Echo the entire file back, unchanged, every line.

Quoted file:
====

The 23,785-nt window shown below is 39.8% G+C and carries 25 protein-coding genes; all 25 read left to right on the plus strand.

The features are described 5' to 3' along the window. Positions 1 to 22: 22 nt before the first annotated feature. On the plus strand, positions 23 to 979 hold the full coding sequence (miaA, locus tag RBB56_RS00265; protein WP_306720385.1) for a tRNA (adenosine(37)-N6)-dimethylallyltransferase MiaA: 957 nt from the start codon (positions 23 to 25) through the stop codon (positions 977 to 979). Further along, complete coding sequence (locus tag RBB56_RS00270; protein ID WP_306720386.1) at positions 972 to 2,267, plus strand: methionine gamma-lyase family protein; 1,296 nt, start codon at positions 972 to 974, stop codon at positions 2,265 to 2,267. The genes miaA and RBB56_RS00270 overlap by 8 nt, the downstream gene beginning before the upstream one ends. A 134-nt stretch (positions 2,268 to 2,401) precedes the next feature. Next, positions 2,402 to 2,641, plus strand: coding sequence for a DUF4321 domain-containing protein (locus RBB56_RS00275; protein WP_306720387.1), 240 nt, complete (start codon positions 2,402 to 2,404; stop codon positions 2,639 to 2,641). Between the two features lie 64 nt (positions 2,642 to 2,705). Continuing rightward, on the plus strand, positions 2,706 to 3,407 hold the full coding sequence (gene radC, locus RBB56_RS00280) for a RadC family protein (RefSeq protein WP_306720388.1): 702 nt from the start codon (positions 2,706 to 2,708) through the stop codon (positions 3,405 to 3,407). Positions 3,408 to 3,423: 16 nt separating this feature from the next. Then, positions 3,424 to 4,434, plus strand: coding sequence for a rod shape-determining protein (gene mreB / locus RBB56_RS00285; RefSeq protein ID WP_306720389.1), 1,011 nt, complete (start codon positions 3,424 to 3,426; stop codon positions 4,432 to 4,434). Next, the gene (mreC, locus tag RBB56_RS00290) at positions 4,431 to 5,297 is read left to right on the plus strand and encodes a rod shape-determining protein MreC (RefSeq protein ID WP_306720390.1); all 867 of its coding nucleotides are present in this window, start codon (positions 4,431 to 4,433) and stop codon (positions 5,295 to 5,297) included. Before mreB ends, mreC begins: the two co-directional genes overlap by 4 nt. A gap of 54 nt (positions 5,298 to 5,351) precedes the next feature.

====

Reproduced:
The 23,785-nt window shown below is 39.8% G+C and carries 25 protein-coding genes; all 25 read left to right on the plus strand.

The features are described 5' to 3' along the window. Positions 1 to 22: 22 nt before the first annotated feature. On the plus strand, positions 23 to 979 hold the full coding sequence (miaA, locus tag RBB56_RS00265; protein WP_306720385.1) for a tRNA (adenosine(37)-N6)-dimethylallyltransferase MiaA: 957 nt from the start codon (positions 23 to 25) through the stop codon (positions 977 to 979). Further along, complete coding sequence (locus tag RBB56_RS00270; protein ID WP_306720386.1) at positions 972 to 2,267, plus strand: methionine gamma-lyase family protein; 1,296 nt, start codon at positions 972 to 974, stop codon at positions 2,265 to 2,267. The genes miaA and RBB56_RS00270 overlap by 8 nt, the downstream gene beginning before the upstream one ends. A 134-nt stretch (positions 2,268 to 2,401) precedes the next feature. Next, positions 2,402 to 2,641, plus strand: coding sequence for a DUF4321 domain-containing protein (locus RBB56_RS00275; protein WP_306720387.1), 240 nt, complete (start codon positions 2,402 to 2,404; stop codon positions 2,639 to 2,641). Between the two features lie 64 nt (positions 2,642 to 2,705). Continuing rightward, on the plus strand, positions 2,706 to 3,407 hold the full coding sequence (gene radC, locus RBB56_RS00280) for a RadC family protein (RefSeq protein WP_306720388.1): 702 nt from the start codon (positions 2,706 to 2,708) through the stop codon (positions 3,405 to 3,407). Positions 3,408 to 3,423: 16 nt separating this feature from the next. Then, positions 3,424 to 4,434, plus strand: coding sequence for a rod shape-determining protein (gene mreB / locus RBB56_RS00285; RefSeq protein ID WP_306720389.1), 1,011 nt, complete (start codon positions 3,424 to 3,426; stop codon positions 4,432 to 4,434). Next, the gene (mreC, locus tag RBB56_RS00290) at positions 4,431 to 5,297 is read left to right on the plus strand and encodes a rod shape-determining protein MreC (RefSeq protein ID WP_306720390.1); all 867 of its coding nucleotides are present in this window, start codon (positions 4,431 to 4,433) and stop codon (positions 5,295 to 5,297) included. Before mreB ends, mreC begins: the two co-directional genes overlap by 4 nt. A gap of 54 nt (positions 5,298 to 5,351) precedes the next feature.